PF: And you don’t make junk.

JG: I hope I don’t. Some people say I make big junk. I’ve had a lot of bad reviews in my life. They think I make real junk, so junk is in the eye of the beholder I guess you could say.

PF: When you go through the process of being rejected, you have to go completely independently initially. Do you get disillusioned?

JG: Not at all. It’s easy to get made. I know this sounds like a lie but it’s true, if I made a film that made $500 million and every critic thought it was great, something is wrong. The film is not subversive, it’s not pushing buttons, it’s not stirring the pot of debate. It means it’s comfortable, it’s safe, it went down easy like a little pill that’s sugar coated. And that is a very, very dangerous thing for art. And I can, if I may use that word, I can never ever, ever think, ‘That person doesn’t like it. Damn.’ ‘This person rejected me. Damn.’ ‘It’s not a personal decision, sonny, it’s strictly business.’ You basically move on and you try to get your thing. You have to put your head down and say, ‘I am going to make this film.’ Because if you don’t, if you say, ‘That person didn’t like it. Boo hoo hoo. Woe is me,’ you start to give up.

PF: Or you prostitute yourself and you agree to make whatever inane changes are suggested to you by the studios.

JG: True but you know the thing is this. I am 38 years old now, I don’t consider myself old. I consider myself fairly young as a filmmaker still. I’ve been at this since I was 24. I’m about to make my fourth film. I’m very, very fortunate and I am not going to give up on myself yet. If I am judged by the culture at large to have no talent and to make uninteresting films, that I will give up and will try and give the audience what it wants. But I cannot give up my dream to be, as absurd and pompous as it sounds, the next Fellini, or the next Visconte, before I’ve even had a chance to blow it. I want to blow it first. Do you know what I mean?

PF: And how do you intend to do that?

JG: Keep making the movies I care about for as long as I can until I can’t do it anymore.

PF: Since the irony is that if the studio are the people rejecting you, that means you’re doing something right. .

JG: Yeah I guess but every once in a while you get lucky and you find a person at the studios that has great sensitivity …

PF: This one was bought by a corporation after it was screened at Cannes.

JG: That’s true but you know what? They bought it because they loved it. Columbia has been tremendously supportive of the film. They didn’t buy it and say, ‘Shit, we have to buy it.’ Nobody put a gun to their heads. They bought it, they bought it for a record amount. They loved it, they have been unbelievably supportive. Amy Pascal and Geoff Blake have been amazing to me. Because this is not a situation where, and the film got some incredible reviews but it also got some terrible reviews. And they have been tremendously supportive through and through and said, ‘We don’t care about that. We believe in the movie.’ And that’s from the studio. And it’s a very subversive movie in a lot of ways and it’s a very sad movie and a dark movie in many ways. And so that’s a great thing to have.

PF: Now your next one is A Love Story.

JG: That’s right. Very different from anything I’ve done.

PF: And Phoenix, in his being typically Phoenix, won’t talk about his character.

JG: Well I don’t blame him because we’re in the process of creating him.

PF: What kind of character?

JG: I don’t know how much of a fan you are of literature but he’s very much the Underground Man from Notes in the Underground, but a slightly more romanticised version of that, which is from a story called White Knights, which is not the Gregory Hines film. That character is the basis of what we’re starting on, almost the Gregor Samsa or the Metamorphosis figure, someone who discovers love outside of his own cocoon and starts to open himself up and then finds tragic circumstances and essentially becomes kind of rejected by them.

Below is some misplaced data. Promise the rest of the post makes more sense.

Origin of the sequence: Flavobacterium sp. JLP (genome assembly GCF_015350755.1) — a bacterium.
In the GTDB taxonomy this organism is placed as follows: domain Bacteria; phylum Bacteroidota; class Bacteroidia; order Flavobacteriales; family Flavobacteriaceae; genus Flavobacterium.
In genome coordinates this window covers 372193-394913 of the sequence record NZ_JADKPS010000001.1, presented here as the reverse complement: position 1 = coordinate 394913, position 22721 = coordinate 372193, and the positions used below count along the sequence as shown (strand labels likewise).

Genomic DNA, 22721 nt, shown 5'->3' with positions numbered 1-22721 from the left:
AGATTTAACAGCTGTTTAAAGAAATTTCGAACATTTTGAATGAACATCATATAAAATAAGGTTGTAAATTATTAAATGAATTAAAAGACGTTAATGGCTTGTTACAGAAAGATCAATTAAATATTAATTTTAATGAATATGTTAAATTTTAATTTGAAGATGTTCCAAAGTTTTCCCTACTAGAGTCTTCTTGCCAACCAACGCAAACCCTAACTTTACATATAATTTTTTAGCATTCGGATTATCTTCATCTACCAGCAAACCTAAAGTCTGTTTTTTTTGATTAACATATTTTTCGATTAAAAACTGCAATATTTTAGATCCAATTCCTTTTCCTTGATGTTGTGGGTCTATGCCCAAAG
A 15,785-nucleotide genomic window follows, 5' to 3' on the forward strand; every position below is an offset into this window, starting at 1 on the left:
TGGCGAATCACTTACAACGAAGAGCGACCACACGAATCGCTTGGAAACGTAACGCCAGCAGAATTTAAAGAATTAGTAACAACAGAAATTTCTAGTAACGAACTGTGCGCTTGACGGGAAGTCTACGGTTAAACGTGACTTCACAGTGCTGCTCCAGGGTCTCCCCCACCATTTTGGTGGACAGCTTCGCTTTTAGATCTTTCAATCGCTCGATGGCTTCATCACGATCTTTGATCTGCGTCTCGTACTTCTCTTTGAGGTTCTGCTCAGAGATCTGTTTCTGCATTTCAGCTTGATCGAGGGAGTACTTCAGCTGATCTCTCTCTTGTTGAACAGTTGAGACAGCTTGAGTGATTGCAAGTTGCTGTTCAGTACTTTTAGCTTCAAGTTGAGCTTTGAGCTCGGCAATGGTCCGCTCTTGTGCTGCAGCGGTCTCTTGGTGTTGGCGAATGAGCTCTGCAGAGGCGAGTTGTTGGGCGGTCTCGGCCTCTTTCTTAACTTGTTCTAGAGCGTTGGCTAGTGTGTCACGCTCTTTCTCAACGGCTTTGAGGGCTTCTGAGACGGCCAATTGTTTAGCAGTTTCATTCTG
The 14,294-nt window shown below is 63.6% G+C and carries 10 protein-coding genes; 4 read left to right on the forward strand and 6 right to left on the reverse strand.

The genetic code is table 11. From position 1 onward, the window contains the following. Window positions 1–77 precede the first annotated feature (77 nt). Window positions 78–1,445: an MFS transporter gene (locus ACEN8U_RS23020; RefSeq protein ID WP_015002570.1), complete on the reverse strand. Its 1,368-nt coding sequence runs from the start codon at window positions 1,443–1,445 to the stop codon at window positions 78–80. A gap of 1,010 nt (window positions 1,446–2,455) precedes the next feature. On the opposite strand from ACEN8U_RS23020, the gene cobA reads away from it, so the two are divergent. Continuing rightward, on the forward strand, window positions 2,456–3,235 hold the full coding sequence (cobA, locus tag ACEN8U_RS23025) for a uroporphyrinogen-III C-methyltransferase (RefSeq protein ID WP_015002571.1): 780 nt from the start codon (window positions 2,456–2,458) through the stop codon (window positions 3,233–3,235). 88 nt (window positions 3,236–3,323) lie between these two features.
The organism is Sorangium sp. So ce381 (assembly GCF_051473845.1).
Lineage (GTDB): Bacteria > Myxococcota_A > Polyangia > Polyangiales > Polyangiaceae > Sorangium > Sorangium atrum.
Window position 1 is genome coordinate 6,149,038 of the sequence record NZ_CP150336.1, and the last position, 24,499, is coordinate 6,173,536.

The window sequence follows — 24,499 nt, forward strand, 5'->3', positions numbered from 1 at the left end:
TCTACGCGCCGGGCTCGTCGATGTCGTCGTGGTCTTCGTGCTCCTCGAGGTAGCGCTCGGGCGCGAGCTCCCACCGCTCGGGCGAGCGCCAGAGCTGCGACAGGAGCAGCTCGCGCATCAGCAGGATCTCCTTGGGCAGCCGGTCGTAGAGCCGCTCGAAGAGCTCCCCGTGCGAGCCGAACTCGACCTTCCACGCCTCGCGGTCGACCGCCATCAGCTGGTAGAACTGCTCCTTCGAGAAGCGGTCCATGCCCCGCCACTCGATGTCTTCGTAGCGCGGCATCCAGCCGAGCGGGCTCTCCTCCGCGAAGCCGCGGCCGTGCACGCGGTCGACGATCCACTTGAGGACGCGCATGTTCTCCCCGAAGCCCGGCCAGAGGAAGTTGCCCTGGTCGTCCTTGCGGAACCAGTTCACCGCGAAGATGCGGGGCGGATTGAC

PF: Is Gwyneth [Paltrow] playing a character that is more developed than his character at this point or did she come on board of faith because obviously you haven’t got a finished script?

JG: No the script is finished. The character that Joaquin puts together for himself is incomplete. Gwyneth, I haven’t had the luxury of working with her before and we have talked at length about it, and she is so smart. Whoa. And I’m actually scared of that. I told her, I said ‘Gwynny, you’re so goddamn smart. I do not want you to condescend that character at all. I don’t want to see you playing that person. I want to see you.’ And she’s so smart that she can do that thing where she plays the other character and she puts it in a box. And I want to take the wall down. Do you know what I mean? So we’ll see.

PF: Are you scared of taking on such a different genre?

JG: Yes. I don’t even know what the question is. Yep, terrified.

PF: Why? You wrote this, too, right?

JG: Yeah.

PF: So where did that come from?

JG: It came from a friend of mine that lived at home with his mother and had a life that could have gone one way and went another. And he’s shut-in and that’s about it.

PF: Do you think maybe this movie is going to take a lot more out of you emotionally than anything else you’ve done?

JG: I don’t know. I hope so.

PF: And you got your finance independently?

JG: Financed independently. I have complete creative control and final cut. So I can do exactly the picture I want to make and hopefully it will be a thing of beauty and if not, I tried my best.

PF: Does this passion that you have as a filmmaker come from the passion that you obviously have as a film lover?

JG: I don’t think so. I think making films is more interesting now than watching films. I can’t really watch movies any more. The magic of watching movies was ruined for me about ten years ago. I now watch things I shouldn’t be watching. I break them down—I would be a very bad critic because I actually do what I think is the worst think you can do watching a movie and that is I say, ‘Okay, the story functions that way, the twist happens there because…’ and ‘This shot was chosen for this reason’ and ‘on that day they must have had this production problem.’ I literally cannot divorce myself. I hear a loop line. I say, ‘They had to loop it because of this noise.’ I can’t divorce myself from the technique of it. Maybe at some point I’ll be able to come back around and start appreciating films again. It’s been two years since I’ve been to the movies with any kind of regularity because of my children and so maybe I’ll start going again and start loving them again.

Paul Fischer is originally from Australia. Now he is an interviewer and film critic living in Hollywood.